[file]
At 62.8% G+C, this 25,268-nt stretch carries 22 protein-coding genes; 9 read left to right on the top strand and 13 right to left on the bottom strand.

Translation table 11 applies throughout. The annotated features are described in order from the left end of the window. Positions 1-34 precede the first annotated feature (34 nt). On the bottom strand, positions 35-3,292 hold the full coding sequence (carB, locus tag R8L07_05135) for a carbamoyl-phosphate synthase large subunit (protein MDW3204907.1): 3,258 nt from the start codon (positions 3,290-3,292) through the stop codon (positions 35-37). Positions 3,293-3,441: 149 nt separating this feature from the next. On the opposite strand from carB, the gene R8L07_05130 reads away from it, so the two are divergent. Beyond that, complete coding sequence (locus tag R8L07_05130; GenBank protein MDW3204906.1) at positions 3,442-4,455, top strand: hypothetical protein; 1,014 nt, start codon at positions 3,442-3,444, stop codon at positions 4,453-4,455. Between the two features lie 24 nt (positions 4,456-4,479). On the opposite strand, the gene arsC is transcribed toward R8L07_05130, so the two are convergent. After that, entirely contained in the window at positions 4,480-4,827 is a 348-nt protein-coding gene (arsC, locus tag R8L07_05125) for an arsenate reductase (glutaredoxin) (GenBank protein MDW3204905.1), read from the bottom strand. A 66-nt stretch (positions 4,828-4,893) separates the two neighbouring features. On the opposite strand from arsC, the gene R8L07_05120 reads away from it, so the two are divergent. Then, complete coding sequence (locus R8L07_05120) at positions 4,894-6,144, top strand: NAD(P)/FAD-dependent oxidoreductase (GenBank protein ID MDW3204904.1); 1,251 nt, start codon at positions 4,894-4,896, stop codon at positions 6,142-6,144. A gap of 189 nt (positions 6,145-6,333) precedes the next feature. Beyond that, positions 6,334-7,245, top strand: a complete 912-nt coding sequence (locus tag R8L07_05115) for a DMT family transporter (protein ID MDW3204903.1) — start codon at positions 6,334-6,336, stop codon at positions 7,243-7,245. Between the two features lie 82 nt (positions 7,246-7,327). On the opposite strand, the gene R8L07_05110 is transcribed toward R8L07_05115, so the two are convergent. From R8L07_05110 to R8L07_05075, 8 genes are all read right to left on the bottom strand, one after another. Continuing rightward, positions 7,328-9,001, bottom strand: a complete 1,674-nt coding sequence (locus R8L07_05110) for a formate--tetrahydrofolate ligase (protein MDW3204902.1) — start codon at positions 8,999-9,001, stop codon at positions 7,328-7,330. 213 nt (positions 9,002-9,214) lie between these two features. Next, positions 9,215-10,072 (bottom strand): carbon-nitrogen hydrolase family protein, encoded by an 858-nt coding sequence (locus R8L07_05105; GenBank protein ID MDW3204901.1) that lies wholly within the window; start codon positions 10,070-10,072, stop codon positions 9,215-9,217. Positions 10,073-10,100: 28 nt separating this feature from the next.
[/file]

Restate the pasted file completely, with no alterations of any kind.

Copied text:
At 62.8% G+C, this 25,268-nt stretch carries 22 protein-coding genes; 9 read left to right on the top strand and 13 right to left on the bottom strand.

Translation table 11 applies throughout. The annotated features are described in order from the left end of the window. Positions 1-34 precede the first annotated feature (34 nt). On the bottom strand, positions 35-3,292 hold the full coding sequence (carB, locus tag R8L07_05135) for a carbamoyl-phosphate synthase large subunit (protein MDW3204907.1): 3,258 nt from the start codon (positions 3,290-3,292) through the stop codon (positions 35-37). Positions 3,293-3,441: 149 nt separating this feature from the next. On the opposite strand from carB, the gene R8L07_05130 reads away from it, so the two are divergent. Beyond that, complete coding sequence (locus tag R8L07_05130; GenBank protein MDW3204906.1) at positions 3,442-4,455, top strand: hypothetical protein; 1,014 nt, start codon at positions 3,442-3,444, stop codon at positions 4,453-4,455. Between the two features lie 24 nt (positions 4,456-4,479). On the opposite strand, the gene arsC is transcribed toward R8L07_05130, so the two are convergent. After that, entirely contained in the window at positions 4,480-4,827 is a 348-nt protein-coding gene (arsC, locus tag R8L07_05125) for an arsenate reductase (glutaredoxin) (GenBank protein MDW3204905.1), read from the bottom strand. A 66-nt stretch (positions 4,828-4,893) separates the two neighbouring features. On the opposite strand from arsC, the gene R8L07_05120 reads away from it, so the two are divergent. Then, complete coding sequence (locus R8L07_05120) at positions 4,894-6,144, top strand: NAD(P)/FAD-dependent oxidoreductase (GenBank protein ID MDW3204904.1); 1,251 nt, start codon at positions 4,894-4,896, stop codon at positions 6,142-6,144. A gap of 189 nt (positions 6,145-6,333) precedes the next feature. Beyond that, positions 6,334-7,245, top strand: a complete 912-nt coding sequence (locus tag R8L07_05115) for a DMT family transporter (protein ID MDW3204903.1) — start codon at positions 6,334-6,336, stop codon at positions 7,243-7,245. Between the two features lie 82 nt (positions 7,246-7,327). On the opposite strand, the gene R8L07_05110 is transcribed toward R8L07_05115, so the two are convergent. From R8L07_05110 to R8L07_05075, 8 genes are all read right to left on the bottom strand, one after another. Continuing rightward, positions 7,328-9,001, bottom strand: a complete 1,674-nt coding sequence (locus R8L07_05110) for a formate--tetrahydrofolate ligase (protein MDW3204902.1) — start codon at positions 8,999-9,001, stop codon at positions 7,328-7,330. 213 nt (positions 9,002-9,214) lie between these two features. Next, positions 9,215-10,072 (bottom strand): carbon-nitrogen hydrolase family protein, encoded by an 858-nt coding sequence (locus R8L07_05105; GenBank protein ID MDW3204901.1) that lies wholly within the window; start codon positions 10,070-10,072, stop codon positions 9,215-9,217. Positions 10,073-10,100: 28 nt separating this feature from the next.